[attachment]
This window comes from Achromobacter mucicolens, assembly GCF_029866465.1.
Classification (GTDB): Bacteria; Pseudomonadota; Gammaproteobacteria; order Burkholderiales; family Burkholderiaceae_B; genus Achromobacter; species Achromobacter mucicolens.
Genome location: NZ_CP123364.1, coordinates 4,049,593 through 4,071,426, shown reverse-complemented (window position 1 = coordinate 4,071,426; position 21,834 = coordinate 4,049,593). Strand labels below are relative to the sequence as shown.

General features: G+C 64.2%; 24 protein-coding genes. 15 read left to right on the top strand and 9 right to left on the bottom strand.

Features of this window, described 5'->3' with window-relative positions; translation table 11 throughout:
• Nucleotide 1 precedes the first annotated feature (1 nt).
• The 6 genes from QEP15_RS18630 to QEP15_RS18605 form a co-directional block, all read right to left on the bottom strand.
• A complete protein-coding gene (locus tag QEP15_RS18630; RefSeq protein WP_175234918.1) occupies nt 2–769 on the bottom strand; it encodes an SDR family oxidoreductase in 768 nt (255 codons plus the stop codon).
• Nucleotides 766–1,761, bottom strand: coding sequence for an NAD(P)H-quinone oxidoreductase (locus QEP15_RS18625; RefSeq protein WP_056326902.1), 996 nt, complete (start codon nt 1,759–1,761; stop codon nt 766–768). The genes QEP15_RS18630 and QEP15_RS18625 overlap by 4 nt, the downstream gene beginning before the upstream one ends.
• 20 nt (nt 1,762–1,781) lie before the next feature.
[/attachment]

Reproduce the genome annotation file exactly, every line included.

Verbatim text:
This window comes from Achromobacter mucicolens, assembly GCF_029866465.1.
Classification (GTDB): Bacteria; Pseudomonadota; Gammaproteobacteria; order Burkholderiales; family Burkholderiaceae_B; genus Achromobacter; species Achromobacter mucicolens.
Genome location: NZ_CP123364.1, coordinates 4,049,593 through 4,071,426, shown reverse-complemented (window position 1 = coordinate 4,071,426; position 21,834 = coordinate 4,049,593). Strand labels below are relative to the sequence as shown.

General features: G+C 64.2%; 24 protein-coding genes. 15 read left to right on the top strand and 9 right to left on the bottom strand.

Features of this window, described 5'->3' with window-relative positions; translation table 11 throughout:
• Nucleotide 1 precedes the first annotated feature (1 nt).
• The 6 genes from QEP15_RS18630 to QEP15_RS18605 form a co-directional block, all read right to left on the bottom strand.
• A complete protein-coding gene (locus tag QEP15_RS18630; RefSeq protein WP_175234918.1) occupies nt 2–769 on the bottom strand; it encodes an SDR family oxidoreductase in 768 nt (255 codons plus the stop codon).
• Nucleotides 766–1,761, bottom strand: coding sequence for an NAD(P)H-quinone oxidoreductase (locus QEP15_RS18625; RefSeq protein WP_056326902.1), 996 nt, complete (start codon nt 1,759–1,761; stop codon nt 766–768). The genes QEP15_RS18630 and QEP15_RS18625 overlap by 4 nt, the downstream gene beginning before the upstream one ends.
• 20 nt (nt 1,762–1,781) lie before the next feature.